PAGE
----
It's Sunday afternoon and you're on your way home from church. Your heart is full of the blessings of worship. Your kids are excited about what they were taught. Then, out of nowhere, like a wave of nausea, the reality of the following day hits you. Monday is coming.
It's back to the grind of everyday life. You ask yourself the same question you ask every Sunday, "Why can't I hold on to this feeling throughout the week?"
Does this sound familiar? Is this you? I know it's me some (if not most) weeks. Guess what. It's the same for your kids. How do we hold on to that Sunday feeling throughout the week? And maybe more importantly, how do we pass it on to our kids? How do we teach our kids to value and treasure the gospel when Monday comes?
There's a secret you need to understand and come to terms with before effective gospel teaching will occur at home. The gospel needs to be an all-the-time, everyday rhythm of your house. It can't be an occasional add-on you bring up when it's convenient. This starts with you. It has to be your rhythm before it will ever be theirs.
The gospel is more caught than taught. What I mean is your kids will copy what you do and value more than they will listen to your instruction. If you think it's valuable, so will they. If they see you spending time pursuing it, they will too (if for no other reason than to be close and spend time with you).
Here are four things you can do on Monday to model a gospel walk for your kids:
Bible reading. Your family needs to see you reading your Bible. They need to see how you do it and understand why you do it. They need to hear you talk about what you read. Having a passion for the word is the first step toward passing on a passion for the word. It starts with you. If you value it, they will as well.
Prayer. Your family needs to see and hear you pray as well. They need to see it often. They need to hear you praise God. They need to hear you cry out to God. They need to hear you trust and rely on God. If the only time you are praying as a family is at dinner or bedtime, you are giving your family a small view of what God is capable of doing.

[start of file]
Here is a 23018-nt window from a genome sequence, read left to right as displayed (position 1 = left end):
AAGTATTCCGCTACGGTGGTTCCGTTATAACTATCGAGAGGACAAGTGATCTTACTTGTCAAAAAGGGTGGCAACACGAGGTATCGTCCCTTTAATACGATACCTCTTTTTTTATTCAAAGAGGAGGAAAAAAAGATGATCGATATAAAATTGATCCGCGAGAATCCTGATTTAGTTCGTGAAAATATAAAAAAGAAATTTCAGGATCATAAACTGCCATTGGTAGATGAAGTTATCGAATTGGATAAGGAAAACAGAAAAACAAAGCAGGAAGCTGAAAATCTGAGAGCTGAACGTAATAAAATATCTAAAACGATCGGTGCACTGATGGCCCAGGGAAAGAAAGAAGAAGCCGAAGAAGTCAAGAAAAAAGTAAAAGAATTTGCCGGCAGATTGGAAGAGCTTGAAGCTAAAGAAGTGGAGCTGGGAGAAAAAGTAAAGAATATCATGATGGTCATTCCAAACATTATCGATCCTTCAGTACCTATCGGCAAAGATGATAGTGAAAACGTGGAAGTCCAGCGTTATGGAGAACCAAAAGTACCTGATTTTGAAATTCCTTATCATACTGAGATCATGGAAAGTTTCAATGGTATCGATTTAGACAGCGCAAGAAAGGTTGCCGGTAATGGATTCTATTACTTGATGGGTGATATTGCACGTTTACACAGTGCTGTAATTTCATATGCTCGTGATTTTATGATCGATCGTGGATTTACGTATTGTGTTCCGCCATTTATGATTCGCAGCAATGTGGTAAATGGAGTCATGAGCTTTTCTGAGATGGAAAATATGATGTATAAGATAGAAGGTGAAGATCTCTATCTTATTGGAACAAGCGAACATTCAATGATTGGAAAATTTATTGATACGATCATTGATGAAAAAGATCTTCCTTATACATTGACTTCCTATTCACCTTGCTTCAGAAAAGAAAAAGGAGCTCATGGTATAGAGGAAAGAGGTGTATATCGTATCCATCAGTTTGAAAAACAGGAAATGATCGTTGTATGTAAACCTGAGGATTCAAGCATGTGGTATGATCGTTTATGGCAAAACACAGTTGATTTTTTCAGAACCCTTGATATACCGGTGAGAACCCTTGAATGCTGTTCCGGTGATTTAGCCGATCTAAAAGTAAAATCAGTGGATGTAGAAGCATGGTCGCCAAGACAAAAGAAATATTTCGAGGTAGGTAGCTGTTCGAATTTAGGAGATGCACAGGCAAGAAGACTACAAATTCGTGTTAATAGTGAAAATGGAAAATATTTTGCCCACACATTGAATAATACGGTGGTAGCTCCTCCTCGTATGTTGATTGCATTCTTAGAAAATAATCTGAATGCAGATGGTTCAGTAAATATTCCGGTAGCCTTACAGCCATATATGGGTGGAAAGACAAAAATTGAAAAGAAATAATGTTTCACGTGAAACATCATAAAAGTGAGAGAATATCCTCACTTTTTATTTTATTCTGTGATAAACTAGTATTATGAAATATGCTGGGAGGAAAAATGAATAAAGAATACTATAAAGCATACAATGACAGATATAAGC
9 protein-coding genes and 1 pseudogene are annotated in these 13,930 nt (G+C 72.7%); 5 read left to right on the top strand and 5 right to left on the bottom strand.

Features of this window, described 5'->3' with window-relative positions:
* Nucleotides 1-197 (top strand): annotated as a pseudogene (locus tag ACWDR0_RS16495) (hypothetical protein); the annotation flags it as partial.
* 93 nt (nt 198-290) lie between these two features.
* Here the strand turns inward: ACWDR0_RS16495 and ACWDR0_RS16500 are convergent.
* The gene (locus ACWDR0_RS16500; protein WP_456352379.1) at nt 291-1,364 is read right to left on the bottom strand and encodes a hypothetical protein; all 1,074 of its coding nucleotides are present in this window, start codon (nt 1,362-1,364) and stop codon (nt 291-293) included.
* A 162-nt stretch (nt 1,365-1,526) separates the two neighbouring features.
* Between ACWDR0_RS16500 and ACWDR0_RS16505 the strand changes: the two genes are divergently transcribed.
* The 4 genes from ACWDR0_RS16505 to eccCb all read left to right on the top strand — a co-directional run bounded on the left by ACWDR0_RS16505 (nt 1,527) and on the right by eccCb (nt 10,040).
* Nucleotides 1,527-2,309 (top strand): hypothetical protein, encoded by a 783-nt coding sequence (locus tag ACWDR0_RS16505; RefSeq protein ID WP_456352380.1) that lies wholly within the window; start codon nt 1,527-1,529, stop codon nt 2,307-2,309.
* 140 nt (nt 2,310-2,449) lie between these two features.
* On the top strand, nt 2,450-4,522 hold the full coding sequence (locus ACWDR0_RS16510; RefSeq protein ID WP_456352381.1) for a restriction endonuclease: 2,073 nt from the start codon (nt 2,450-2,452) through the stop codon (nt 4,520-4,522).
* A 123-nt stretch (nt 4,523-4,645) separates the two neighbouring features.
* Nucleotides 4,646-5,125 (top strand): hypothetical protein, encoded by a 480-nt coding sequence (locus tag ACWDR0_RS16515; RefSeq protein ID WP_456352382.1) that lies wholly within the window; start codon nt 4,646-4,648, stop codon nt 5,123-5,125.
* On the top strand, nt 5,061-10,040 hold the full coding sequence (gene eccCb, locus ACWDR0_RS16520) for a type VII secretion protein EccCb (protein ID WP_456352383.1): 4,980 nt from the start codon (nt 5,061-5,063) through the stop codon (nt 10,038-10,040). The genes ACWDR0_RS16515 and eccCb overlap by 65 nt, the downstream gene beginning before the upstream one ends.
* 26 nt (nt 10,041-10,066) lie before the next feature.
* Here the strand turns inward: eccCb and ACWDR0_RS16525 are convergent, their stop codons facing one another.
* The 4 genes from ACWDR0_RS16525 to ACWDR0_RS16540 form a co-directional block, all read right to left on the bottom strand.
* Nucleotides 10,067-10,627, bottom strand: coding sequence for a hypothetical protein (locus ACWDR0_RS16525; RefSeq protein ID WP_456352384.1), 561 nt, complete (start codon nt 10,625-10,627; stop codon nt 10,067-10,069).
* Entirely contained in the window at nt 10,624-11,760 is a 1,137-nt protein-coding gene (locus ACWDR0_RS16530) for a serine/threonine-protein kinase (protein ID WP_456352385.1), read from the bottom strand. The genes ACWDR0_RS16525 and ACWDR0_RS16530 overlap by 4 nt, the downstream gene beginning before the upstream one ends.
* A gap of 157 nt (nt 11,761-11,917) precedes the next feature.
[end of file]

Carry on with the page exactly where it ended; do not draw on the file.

Confession. Along with reading the Bible and prayer, our kids need to see us confessing sin. We especially need to confess our sin when it is against our kids. We all need confession modeled for us. Kids are no exception. In showing our families that confession is required, we are demonstrating that sin is not only real, but bad. We are also showing them that God is bigger, stronger, and loving.
Worship. Finally, our families need to see us worshipping. This worship needs to take place at home as well as church. It should be daily. Our families need to be reminded of just how valuable God is.
Feeling defeated yet? Maybe just a tad guilty that this isn't consistently true of you? Don't. Remember a couple of things as it relates to results.
First, God isn't looking to you for results. He's looking to you to be faithful. This difference is critical. Your faithfulness (or lack thereof) to God will show itself in your family (for good or bad). Be faithful. Show your family how to be faithful. Second, trust the results to the Holy Spirit. He's the only one who can change, strengthen, grow, and mature them anyway. That's His job.
Getting the gospel at home isn't hard, but it is hard work. It will take intentionality, persistence, and patience; as well as bold creativity. It's about taking the everyday events of life and showing our families how the Gospel ties in. It's about using the teachable moments that God gives you and using them for His glory. It's about living out Deuteronomy 6.
What kinds of things help you hold onto Jesus on Mondays?